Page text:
Clark’s anemonefish (Amphiprion clarkii) – The overall population is still growing steadily. Two batches of eggs were produced (but not collected due to space limitations). Our January batch of juveniles is thriving together, and we have donated some individuals to a research team studying fish larvae ecology (researching techniques to determine the age of fish using environmental DNA). [Lifecycle graphic]

Fish Lab diamondback squid egg development D1-3

Fish Lab: development of diamondback squid egg (day 1-3)

Megafauna and Marine Life

At Kuda Huraa, 285 guests joined us on 41 guided excursions, with dolphin-spotting and turtle safaris being the most popular.

At Landaa, we welcomed 97 guests for a tour of our Marine Discovery Centre, plus a large corporate group who enjoyed transplanting coral frames at Voavah.
Sightings of megafauna were up, including many hawksbill turtles (Eretmochelys imbricata) encountered on our guided snorkel trips, plus regular sightings of blacktip reef sharks (Carcharhinus melanopterus), nurse sharks (Ginglymostoma cirratum) and cowtail rays (Pastinachus sephen), along with occasional encounters with grey reef sharks (Carcharhinus amblyrhyncos), pink whiprays (Himantura rai) and spotted eagle rays (Aetobatus narinari).

Eagle ray Maldives marine life

A majestic eagle ray, spotted off the house reef at Kuda Huraa

Maldives Sea Turtle Rescue & Rehabilitation

turtle heads - our inpatients

Turtle Rescue & Rehabilitation

Sadly, we are currently at carrying-capacity at both of our turtle rescue centres. The almost weekly sightings of injured and entangled sea turtles floating on the ocean surface has thankfully come to an end, but most our resident patients have severe and long-lasting injuries.

Oekaashi is an adult female Olive Ridley turtle that was admitted to our turtle rescue centre after suffering from a severe blunt-force trauma to the front of her carapace, perhaps from a boat strike. We are pleased to see that the crack in her carapace is slowy healing.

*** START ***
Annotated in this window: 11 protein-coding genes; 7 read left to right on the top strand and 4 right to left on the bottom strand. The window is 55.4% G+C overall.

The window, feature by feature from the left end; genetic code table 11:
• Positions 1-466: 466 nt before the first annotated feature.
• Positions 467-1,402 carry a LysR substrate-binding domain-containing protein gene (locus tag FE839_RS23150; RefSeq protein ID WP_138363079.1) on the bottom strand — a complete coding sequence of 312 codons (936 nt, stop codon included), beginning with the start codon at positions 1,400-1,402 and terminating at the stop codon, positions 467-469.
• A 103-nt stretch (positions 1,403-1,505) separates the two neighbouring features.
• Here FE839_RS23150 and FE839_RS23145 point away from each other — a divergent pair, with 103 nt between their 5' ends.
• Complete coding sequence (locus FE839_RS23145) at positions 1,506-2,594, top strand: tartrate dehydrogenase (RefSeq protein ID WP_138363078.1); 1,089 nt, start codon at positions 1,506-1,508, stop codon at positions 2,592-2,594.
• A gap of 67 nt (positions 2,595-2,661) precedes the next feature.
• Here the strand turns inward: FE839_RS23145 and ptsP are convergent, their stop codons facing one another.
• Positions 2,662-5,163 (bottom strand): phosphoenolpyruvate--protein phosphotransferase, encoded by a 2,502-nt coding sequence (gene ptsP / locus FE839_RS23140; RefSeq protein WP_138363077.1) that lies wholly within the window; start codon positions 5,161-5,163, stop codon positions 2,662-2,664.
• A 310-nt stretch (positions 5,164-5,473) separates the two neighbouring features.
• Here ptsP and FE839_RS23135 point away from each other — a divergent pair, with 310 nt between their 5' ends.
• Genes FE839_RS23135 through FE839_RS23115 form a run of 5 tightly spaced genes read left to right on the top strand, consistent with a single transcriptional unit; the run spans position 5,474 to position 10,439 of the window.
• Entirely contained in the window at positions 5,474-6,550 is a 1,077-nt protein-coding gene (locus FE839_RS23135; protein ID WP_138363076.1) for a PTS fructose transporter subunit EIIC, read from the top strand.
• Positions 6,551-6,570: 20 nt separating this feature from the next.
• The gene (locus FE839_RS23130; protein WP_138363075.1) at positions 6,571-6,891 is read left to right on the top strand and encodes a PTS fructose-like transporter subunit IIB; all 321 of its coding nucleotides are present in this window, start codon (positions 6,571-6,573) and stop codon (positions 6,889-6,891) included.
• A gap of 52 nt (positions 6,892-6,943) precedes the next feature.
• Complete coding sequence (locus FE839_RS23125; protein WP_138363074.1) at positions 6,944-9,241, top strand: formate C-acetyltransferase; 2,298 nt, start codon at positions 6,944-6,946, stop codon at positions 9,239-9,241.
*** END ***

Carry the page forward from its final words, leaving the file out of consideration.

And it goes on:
Gina arived in very poor health, suffering from various injuries and requiring a flipper amputation. Thanks to some intensive treatments and non-stop care from our resident turtle veterinarian, her wounds are slowly and steadily healing.

Thari is suffering from a common ailment in rescued turtles, “bouyancy syndrome” – meaning she is unable to dive below the water surface for any length of time. She cannot be released back into the ocean in this state, so we are experimenting with weights attached to her carapace, to aid diving (photos below).

Read more turtle stories by clicking on the collage above, or scroll down to the photo ‘corkboard’ of individual turtles.

THARI turtle rescue & rehab Maldives
THARI turtle rehabilitation Maldives

Maldivian Sea Turtle Identification Program

During April, our ID project is currently on hold as we have been busy with record numbers of rescued turtle patients, and are currently at full capacity.

Spotted a turtle?  Share your photos

Submissions consist of close-up photographs of the turtle facial profile, enabling us to outline the unique pattern of scales (scutes) that act like a human fingerprint.

Turtle ID Maldives - unique facial scales

REEFSCAPERS Coral Propagation & Reef Restoration in the Maldives

Reefscapers relocating vulnerable corals Maldives

Monthly Update Summary

At Kuda Huraa this month, we transplanted 5 new coral frames, and monitored a further 90 mature frames at various sites around the island. As part of our bleaching mitigation work, we relocated a total of 130 frames.

At Landaa this month, we transplanted 41 coral frames, kindly sponsored by guests (29), the Resort (10), and online (2), adding more than 2000 coral fragments to the reef. We monitored (cleaned, repaired, photographed) a total of 855 established coral frames at various sites around Landaa and Voavah.